Encouraging Life science Investment in Northern England

insights from industryDr. Geoff DavisonChief Executive OfficerBionow

An interview with Dr. Geoff Davison from Bionow, discussing the major barriers to biomedical investment in the North of England and the introduction of a membership organization for companies and organizations within the life sciences sector.

What are the main challenges around investment in the biomedical and life science sectors across Northern England?

There are a number of challenges, but primarily, it's access to funding. The recent BioCap Conference focussed on the access small businesses have to funding and how that's driven by changes in the market place. As we all know, the Blockbuster model is broken in Big Pharma. They're looking for small, more niche products now and they're obviously a bit more risk-averse, as are investors.

Biological investment - a photo by Romolo TavaniRomolo Tavani | Shutterstock

Investors generally find it difficult to understand this sector and assess risk profiles, so companies struggle to raise the finance they need and reach a point where they become attractive to major investors. I’m not blaming the investors though, companies in the sector must take more responsibility for effectively communicating with investors to bridge this divide and allow them to understand the opportunity and assess the level of risk.

How important is innovation in these sectors?

It's vital – the lifeblood of the sector. The UK is very strong at biomedical innovation and is second only to the US.

The North is a particularly good place to base a sector on innovation. The N8 universities work very closely together and we work very closely with them.

Also, large company spinouts and businesses that are coming out of those organizations are a source of innovation. We support that innovation – that interface between large companies, universities, and the small and medium-sized businesses.

Please can you give a brief introduction to Bionow?

We're a membership organization in the biomedical or life science industry, which includes everything from pharmaceuticals through biotech, analytics, diagnostics, and medical devices.

We focus on the North of England, and our membership base ranges from very small businesses all the way through to large corporates and whilst most are in the North we have members right across the UK

Our corporate patron is AstraZeneca, but the vast majority of our members are small and medium-sized businesses. We have a range of benefits for companies that are at different stages of development, from start-up through development, into clinical trials and beyond into the market.

The benefits range from savings on the cost of lab equipment and consumables, through to insurance, recruitment, training, networking, support and events (both regional and national) such as BioCap, which looks at funding. We also look at specialist events like Bioinfect, which is focused on new antimicrobials and is in its second year of running.

Why was Bionow formed and how has it grown since its inception?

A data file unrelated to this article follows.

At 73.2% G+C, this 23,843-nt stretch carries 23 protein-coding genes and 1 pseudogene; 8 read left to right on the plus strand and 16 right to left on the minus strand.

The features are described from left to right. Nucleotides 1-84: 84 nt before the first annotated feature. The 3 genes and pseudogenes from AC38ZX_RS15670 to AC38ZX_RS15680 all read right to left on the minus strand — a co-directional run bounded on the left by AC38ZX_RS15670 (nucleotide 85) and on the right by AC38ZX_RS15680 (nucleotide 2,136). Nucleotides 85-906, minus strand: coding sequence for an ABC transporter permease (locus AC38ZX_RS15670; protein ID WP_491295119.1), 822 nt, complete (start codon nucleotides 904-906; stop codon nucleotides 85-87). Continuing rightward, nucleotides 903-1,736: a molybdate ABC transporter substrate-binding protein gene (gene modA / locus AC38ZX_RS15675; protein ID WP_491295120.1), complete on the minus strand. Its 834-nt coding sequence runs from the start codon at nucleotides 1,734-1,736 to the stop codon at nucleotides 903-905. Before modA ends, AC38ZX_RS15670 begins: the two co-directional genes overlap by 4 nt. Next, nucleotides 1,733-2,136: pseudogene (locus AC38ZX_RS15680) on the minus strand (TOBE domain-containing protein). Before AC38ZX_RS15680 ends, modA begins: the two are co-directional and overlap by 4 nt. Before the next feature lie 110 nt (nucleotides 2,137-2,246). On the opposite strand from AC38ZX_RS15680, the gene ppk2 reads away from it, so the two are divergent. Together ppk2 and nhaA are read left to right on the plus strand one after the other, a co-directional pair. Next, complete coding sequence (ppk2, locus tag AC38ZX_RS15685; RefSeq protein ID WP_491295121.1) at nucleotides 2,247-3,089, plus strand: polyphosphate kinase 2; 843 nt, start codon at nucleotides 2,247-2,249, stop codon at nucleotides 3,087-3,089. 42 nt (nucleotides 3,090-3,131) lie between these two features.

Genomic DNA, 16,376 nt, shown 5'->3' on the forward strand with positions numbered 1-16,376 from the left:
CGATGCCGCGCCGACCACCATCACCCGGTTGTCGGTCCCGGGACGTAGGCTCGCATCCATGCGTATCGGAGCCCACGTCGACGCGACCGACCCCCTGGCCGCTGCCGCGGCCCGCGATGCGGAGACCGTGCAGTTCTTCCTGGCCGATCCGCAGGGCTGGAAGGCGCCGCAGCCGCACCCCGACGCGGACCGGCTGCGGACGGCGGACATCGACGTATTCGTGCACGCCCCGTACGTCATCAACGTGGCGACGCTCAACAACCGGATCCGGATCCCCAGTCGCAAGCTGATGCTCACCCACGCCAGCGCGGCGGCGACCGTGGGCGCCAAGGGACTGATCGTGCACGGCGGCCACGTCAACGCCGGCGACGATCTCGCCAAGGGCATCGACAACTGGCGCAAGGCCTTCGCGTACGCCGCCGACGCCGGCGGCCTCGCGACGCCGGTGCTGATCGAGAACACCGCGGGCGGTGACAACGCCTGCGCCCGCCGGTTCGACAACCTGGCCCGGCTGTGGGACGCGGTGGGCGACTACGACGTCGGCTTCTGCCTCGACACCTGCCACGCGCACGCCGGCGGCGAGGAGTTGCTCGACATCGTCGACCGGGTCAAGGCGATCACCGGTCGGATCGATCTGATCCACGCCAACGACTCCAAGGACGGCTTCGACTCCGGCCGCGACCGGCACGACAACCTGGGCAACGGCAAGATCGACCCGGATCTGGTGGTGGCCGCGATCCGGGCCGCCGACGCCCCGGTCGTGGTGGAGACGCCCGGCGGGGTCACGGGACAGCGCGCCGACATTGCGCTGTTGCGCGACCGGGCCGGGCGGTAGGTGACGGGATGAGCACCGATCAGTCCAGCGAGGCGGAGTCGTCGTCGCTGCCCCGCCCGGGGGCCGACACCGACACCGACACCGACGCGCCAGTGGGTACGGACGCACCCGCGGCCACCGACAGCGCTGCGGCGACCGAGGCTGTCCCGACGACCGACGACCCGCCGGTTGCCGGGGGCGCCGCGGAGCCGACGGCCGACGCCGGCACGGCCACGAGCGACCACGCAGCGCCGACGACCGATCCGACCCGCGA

It was originally part of what was called the Northwest Development Agency, a regional development agency. It was established in 2000 as a support mechanism, but with the purpose of directing investment into the sector.

In 2011, when the regional development agencies were abolished, we wrote a business plan based very much around supporting businesses through a range of benefits. We took that to businesses across the sector and asked them if it looked attractive to them: they said it did.

Three of us started the business because we feel that market failure provides a real opportunity for an organization to support the community and bring it together.

We do this in a number of ways, making introductions and acting as the glue that brings it all together and maintain an active and tangible network. We support the community and as a not-for-profit organization, we're very much here for the good of the community and the good of the sector.

I'm sure it might extend over the years, but we mainly cover the North, areas such as Liverpool, Manchester, Sheffield, Leeds, York, Newcastle, and Durham. The Midlands is a potential area we might look to expand our support network to.

We also have a lot of members in North Wales, which is a real focus for us because they're very attached economically to Liverpool and Northwest England rather than South Wales.

Who are Bionow’s core members and how do you support them?

We split our members into core and non-core companies. In the North, there’s about a thousand companies in this sector. About fifty percent are core, so they are conducting research and development or are manufacturing companies, while the other half are specialist service providers.

In terms of support for the core members, we provide money saving opportunities in areas such as purchasing, recruitment and insurance. We can show them how they can save more than their membership fee.

Support for both core and non-core companies is provided through the network and promotional side of things such as events and the Bionow directory. We have an online business-to-business (B2B) platform and really try to drive interaction between the core and non-core companies.

We think our members should have easy access to the right expertise at the right time and not necessarily have to reinvent the wheel every time. Through the network, we can help them make the right contacts and shorten the time to market, while ensuring their overall strategy is de-risked.